Suboxone Doctors: Should I Choose a Therapist or a Medical Doctor?
Suboxone obviously offers some great benefits, including cessation of cravings and withdrawal symptoms. It’s no wonder than the medication is a popular component of medication-assisted treatment for opioid addiction. If you are interested in using Suboxone, you have likely learned all about how it works, but you may be less clear about who can prescribe it.
Suboxone and its main ingredient, buprenorphine, are highly regulated and doctors actually need to go through training to receive permission to dispense it. So, if you are debating between a therapist and a medical doctor as the source of the medication, a medical doctor may be more likely than a therapist to have received a waiver to prescribe and dispense the drug. However, you should also make time to see a therapist as part of your treatment.
The following discussion should give you a lot of information about who can prescribe Suboxone and what they need to go through to do so. There will also be information about what the initial prescribing process looks like.
If you have other questions, we have the answers that you seek. Research can quickly get complicated and boring. Skip all the Googling and reading and go right to a knowledgeable source. Call 800-533-1341 (Who Answers?) . You can speak to someone 24-hours-a-day.
Will My Doctor Be Able to Prescribe Suboxone for Me?
Possibly. Obviously, the first step will be to express interest in medication-assisted treatment with Suboxone and inquire into your physician’s ability to prescribe it for you.
It turns out that less than ten percent of the doctors in the United States have the necessary credentials to prescribe Suboxone.
What Credentials Are Necessary to Prescribe Suboxone?
Physicians need complete an eight-hour training before they gain a waiver to prescribe and dispense Suboxone. The training covers:
- Patient Assessment
They also need to apply for a DEA#.
So, If My Doctor Did the Class, I Can Get Suboxone, Right?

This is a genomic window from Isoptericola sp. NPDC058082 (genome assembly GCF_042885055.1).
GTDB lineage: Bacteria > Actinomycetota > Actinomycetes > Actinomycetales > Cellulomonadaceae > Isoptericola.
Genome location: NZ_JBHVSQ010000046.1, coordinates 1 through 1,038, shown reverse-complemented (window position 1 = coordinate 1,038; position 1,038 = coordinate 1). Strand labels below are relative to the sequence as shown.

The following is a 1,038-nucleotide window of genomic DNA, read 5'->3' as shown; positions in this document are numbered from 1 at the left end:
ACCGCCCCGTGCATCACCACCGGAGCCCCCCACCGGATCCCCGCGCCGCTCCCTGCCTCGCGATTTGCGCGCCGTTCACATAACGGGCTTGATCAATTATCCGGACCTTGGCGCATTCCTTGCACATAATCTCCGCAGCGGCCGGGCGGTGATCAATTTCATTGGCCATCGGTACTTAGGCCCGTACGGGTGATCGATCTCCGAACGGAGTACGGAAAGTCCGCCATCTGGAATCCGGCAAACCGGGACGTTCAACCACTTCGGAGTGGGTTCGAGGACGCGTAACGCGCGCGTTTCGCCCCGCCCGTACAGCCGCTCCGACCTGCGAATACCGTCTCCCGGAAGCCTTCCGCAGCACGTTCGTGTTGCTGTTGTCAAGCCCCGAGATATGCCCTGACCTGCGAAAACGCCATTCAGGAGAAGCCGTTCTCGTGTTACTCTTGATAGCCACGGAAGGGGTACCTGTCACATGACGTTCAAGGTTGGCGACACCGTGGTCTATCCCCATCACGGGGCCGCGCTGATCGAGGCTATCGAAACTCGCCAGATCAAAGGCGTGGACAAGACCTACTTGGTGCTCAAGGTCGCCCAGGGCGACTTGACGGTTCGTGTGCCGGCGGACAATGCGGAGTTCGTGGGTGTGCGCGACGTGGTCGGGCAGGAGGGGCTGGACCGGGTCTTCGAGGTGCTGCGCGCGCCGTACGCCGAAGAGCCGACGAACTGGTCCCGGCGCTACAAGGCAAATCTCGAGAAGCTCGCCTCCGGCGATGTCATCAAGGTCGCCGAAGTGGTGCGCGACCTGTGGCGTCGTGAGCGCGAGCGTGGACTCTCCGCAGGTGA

It’s not that simple. Once a physician goes through the full testing and receives their DEA#, they may only prescribe Suboxone to 30 patients at a time during their first year of certification and up to 100 (275 in some cases) thereafter. If your doctor is already prescribing and dispensing to 30 or 100 or 275 other people, you may need to find another doctor.
Where Am I Supposed to Find a Doctor?
The Substance Abuse and Mental Health Services maintains a voluntary directory and doctors who are authorized to treat opioid addiction with Suboxone can opt to be included. There is also the possibility that your doctor knows someone and can refer you. Always communicate with your primary care physician so that your records are complete and they know what is happening with your overall wellbeing.
Be aware, the list does not include all doctors who are qualified and many people on the list may have reached the patient limit. You can call us for help finding a doctor. Just call 800-533-1341 (Who Answers?) .
What Does Treatment Look Like?
When you find a doctor who can treat you, the office will inform you about preparation for your first appointment. Typically, they last for a few hours. You should receive a dose that visit. You should be experiencing withdrawal by the time you take the first dose or it will bring on withdrawal and that will make you think that the Suboxone isn’t working. Your withdrawal will also help your doctor to determine the appropriate dosage for your case.
Generally, the doctor will want to see you a few times during your first week and then weekly until you can demonstrate the ability to take the medication correctly. Also, there will be a period of time where the correct dosage is being determined. You will obviously need to visit each week until that process is complete.
You may consistently receive your dose at your doctor’s office. However, some doctors will allow a pharmacy to hand out the medication. Be sure to take your medication at the same time each day.
To learn more about what it’s like to take Suboxone and the role that it can play in your recovery, call 800-533-1341 (Who Answers?) . We are waiting to help you.